• Eliminate and avoid phaseouts;
  • Eliminate and avoid interactive provisions;
  • Adopt uniform definitions of terms for all statutory purposes; and
  • Avoid multiple effective dates and sunset dates.

Although those are all principles of good tax policy and would improve transparency to the extent they would make the tax system easier to understand, they are arguably not objective enough to be accurate and predictable measures of a transparent tax system. For example, under the topic of implementing transparent approaches, the study suggests that "lawmakers should thoroughly review tax statutes to identify and eliminate features that systematically obscure the tax base and tax rate." Doing so would have a positive effect on a tax system, and would theoretically lead to a more transparent tax system, but it is difficult (particularly from the outside) to determine where obscurities are in a state's tax system, whether lawmakers are eliminating true obscurities, and whether eliminating those obscurities had a positive effect. Although the AICPA's principles are good guidelines for better tax policy, it is difficult to objectively measure transparency on the basis of them.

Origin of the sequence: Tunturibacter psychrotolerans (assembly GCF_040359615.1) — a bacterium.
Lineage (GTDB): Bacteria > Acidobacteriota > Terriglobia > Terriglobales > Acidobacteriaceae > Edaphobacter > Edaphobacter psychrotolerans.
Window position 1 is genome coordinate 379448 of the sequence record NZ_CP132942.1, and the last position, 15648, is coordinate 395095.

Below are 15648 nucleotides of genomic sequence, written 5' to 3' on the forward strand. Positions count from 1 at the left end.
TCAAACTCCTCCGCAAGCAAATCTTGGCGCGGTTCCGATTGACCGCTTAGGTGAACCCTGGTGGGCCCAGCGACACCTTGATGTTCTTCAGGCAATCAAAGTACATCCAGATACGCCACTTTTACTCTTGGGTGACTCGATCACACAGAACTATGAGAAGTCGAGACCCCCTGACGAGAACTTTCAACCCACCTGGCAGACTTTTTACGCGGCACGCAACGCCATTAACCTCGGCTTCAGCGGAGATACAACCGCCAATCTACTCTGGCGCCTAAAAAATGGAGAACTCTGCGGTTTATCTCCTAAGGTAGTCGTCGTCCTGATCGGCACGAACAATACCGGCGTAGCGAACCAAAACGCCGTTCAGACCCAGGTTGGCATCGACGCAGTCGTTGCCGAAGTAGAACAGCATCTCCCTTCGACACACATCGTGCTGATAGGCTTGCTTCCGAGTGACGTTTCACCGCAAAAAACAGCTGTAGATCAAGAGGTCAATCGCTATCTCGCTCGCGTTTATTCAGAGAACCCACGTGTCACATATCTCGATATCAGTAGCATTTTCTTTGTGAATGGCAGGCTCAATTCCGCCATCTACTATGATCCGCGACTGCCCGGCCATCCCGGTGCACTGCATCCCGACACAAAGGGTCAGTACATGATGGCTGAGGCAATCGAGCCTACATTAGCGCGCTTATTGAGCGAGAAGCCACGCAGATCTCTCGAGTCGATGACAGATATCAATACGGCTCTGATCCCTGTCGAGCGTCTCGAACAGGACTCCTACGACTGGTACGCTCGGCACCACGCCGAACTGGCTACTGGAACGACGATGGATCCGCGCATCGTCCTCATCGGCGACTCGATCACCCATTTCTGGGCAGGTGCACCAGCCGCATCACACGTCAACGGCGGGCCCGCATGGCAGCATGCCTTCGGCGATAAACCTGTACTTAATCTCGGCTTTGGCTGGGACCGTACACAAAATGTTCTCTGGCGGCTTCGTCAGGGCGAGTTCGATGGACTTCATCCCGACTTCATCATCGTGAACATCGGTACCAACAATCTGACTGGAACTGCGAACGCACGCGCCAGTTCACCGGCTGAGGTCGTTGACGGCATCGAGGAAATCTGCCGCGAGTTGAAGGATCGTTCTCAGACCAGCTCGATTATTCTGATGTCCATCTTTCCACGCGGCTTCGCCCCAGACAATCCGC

But as noted at the outset, objective criteria are needed to further encourage transparency. Also, organizations like the Council On State Taxation have expressed an interest in ranking states on the transparency of their state tax systems, but without an accurate measurement, that is difficult to do. COST puts out scorecards each year that rank state tax administration on topics like filing dates, appeal periods, and statutes of limitations. Doug Lindholm, COST's president and executive director, said the scorecards "measure objective criteria" regarding the administration of various state taxes. The goal of using objective criteria is twofold: They are easily measured so states can be ranked on the basis of the criteria, and they provide state legislatures with things they can change. Transparency could, and arguably should, become a factor on which COST ranks states, but Lindholm noted that it is difficult to develop objective criteria for measuring transparency.